1997-12-01

    Our previous studies have shown that the hepatitis B virus protein, X, activates all three classes of RNA polymerase III (pol III)-dependent promoters by increasing the cellular level of TATA-binding protein (TBP) (H.-D. Wang et al., Mol. Cell. Biol. 15:6720-6728, 1995), a limiting transcription component (A. Trivedi et al., Mol. Cell. Biol. 16:6909-6916, 1996). We have investigated whether these X-mediated events are dependent on the activation of the Ras/Raf-1 signaling pathway. Transient expression of a dominant-negative mutant Ras gene (Ras-ala15) in a Drosophila S-2 stable cell line expressing X (X-S2), or incubation of the cells with a Ras farnesylation inhibitor, specifically blocked both the X-dependent activation of a cotransfected tRNA gene and the increase in cellular TBP levels. Transient expression of a constitutively activated form of Ras (Ras-val12) in control S2 cells produced both an increase in tRNA gene transcription and an increase in cellular TBP levels. These events are not cell type specific since X-mediated gene induction was also shown to be dependent on Ras activation in a stable rat 1A cell line expressing X. Furthermore, increases in RNA pol III-dependent gene activity and TBP levels could be restored in X-S2 cells expressing Ras-ala15 by coexpressing a constitutively activated form of Raf-1. These events are serum dependent, and when the cells are serum deprived, the X-mediated effects are augmented. Together, these results demonstrate that the X-mediated induction of RNA pol III-dependent genes and increase in TBP are both dependent on the activation of the Ras/Raf-1 signaling cascade. In addition, these studies define two new and important consequences mediated by the activation of the Ras signal transduction pathway: an increase in the central transcription factor, TBP, and the induction of RNA pol III-dependent gene activity.

  6. Transcriptionally active immediate-early protein of pseudorabies virus binds to specific sites on class II gene promoters.

    PubMed Central

    Cromlish, W A; Abmayr, S M; Workman, J L; Horikoshi, M; Roeder, R G

    1989-01-01

    In the presence of partially purified pseudorabies virus immediate-early protein, multiple sites of DNase I protection were observed on the adenovirus major late and human hsp 70 promoters. Southwestern (DNA-protein blot) analysis demonstrated that the immediate-early protein bound directly to the sequences contained in these sites. These sequences share only limited homology, differ in their affinities for the immediate-early protein, and are located at different positions on these two promoters. In addition, the site-specific binding of a temperature-sensitive immediate-early protein was eliminated by the same heat treatment which eliminates its transcriptional activating function, whereas the binding of the wild-type protein was unaffected by heat treatment. Thus, site-specific binding requires a functionally active immediate-early protein. Furthermore, immediate-early-protein-dependent in vitro transcription from the major late promoter was preferentially inhibited by oligonucleotides which are homologous to the high-affinity binding sites on the major late or hsp 70 promoters. These observations suggest that transcriptional stimulation by the immediate-early protein involves binding to cis-acting elements. Images PMID:2539489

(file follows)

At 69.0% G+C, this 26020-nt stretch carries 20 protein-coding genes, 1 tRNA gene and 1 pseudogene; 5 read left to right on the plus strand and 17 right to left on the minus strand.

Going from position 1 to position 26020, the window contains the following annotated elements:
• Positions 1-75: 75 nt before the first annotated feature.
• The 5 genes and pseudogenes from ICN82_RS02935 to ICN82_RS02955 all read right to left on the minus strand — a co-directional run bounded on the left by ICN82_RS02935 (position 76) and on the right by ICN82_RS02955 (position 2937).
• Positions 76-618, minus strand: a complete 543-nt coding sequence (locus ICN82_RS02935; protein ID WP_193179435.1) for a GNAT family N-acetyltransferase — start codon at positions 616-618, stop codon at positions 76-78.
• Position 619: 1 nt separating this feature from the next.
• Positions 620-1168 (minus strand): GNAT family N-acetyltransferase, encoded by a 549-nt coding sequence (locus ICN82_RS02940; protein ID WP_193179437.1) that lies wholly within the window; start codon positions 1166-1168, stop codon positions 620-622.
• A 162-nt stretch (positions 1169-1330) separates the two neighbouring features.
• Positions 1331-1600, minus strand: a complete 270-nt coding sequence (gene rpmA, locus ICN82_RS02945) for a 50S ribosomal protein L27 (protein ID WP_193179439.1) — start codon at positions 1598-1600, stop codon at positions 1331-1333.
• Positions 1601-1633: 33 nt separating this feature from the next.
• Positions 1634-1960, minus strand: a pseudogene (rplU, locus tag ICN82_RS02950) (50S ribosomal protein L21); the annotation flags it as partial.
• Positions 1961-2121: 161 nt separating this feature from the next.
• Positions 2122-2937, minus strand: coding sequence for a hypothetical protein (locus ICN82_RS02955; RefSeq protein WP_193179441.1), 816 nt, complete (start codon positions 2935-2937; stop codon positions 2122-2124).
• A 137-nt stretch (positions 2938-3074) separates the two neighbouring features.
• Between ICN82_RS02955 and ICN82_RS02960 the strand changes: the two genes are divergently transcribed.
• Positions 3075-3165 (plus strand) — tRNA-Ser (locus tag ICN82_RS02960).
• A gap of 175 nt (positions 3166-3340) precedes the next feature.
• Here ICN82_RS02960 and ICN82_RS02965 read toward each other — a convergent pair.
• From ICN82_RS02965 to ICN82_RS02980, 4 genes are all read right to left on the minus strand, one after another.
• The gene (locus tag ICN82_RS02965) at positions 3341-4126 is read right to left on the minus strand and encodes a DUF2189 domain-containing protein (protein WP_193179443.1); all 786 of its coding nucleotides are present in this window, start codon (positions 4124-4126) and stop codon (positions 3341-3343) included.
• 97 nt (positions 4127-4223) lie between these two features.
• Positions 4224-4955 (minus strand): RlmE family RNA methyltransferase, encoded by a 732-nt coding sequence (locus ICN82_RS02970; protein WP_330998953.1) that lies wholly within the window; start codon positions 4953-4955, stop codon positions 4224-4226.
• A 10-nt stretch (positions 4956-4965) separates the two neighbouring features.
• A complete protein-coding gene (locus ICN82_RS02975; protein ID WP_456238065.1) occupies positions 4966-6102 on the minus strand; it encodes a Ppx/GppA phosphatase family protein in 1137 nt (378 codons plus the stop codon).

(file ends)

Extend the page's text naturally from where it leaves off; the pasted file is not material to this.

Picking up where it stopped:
7. Characterization of TetD as a transcriptional activator of a subset of genes of the Escherichia coli SoxS/MarA/Rob regulon.

    PubMed

    Griffith, Kevin L; Becker, Stephen M; Wolf, Richard E

    2005-05-01

    In Escherichia coli, SoxS, MarA and Rob form a closely related subset of the AraC/XylS family of positive regulators, sharing approximately 42% amino acid sequence identity over the length of SoxS and the ability to activate transcription of a common set of target genes that provide resistance to redox-cycling compounds and antibiotics. On the basis of its approximately 43% amino acid sequence identity with SoxS, MarA and Rob, TetD, encoded by transposon Tn10, appears to be a fourth member of the subset. However, although its expression has been shown to be negatively regulated by TetC and not inducible by tetracycline, the physiological function of TetD is unknown. Accordingly, in the work presented here, we initiate a molecular characterization of TetD. We show that expression of TetD activates transcription of a subset of the SoxS/MarA/Rob regulon genes and confers resistance to redox-cycling compounds and antibiotics. We show that mutations in the putative TetD binding site of a TetD-activatable promoter and a mutation in the protein's N-terminal DNA recognition helix interfere with transcription activation, thereby indicating that TetD directly activates target gene transcription. Finally, we show that TetD, like SoxS and MarA, is intrinsically unstable; however, unlike SoxS and MarA, TetD is not degraded by Lon or any of the cell's known cytoplasmic ATP-dependent proteases. Thus, we conclude that TetD is a bona fide member of the SoxS/MarA/Rob subfamily of positive regulators.

  8. Chromatin insulation by a transcriptional activator

    PubMed Central

    Sutter, Nathan B.; Scalzo, David; Fiering, Steven; Groudine, Mark; Martin, David I. K.

    2003-01-01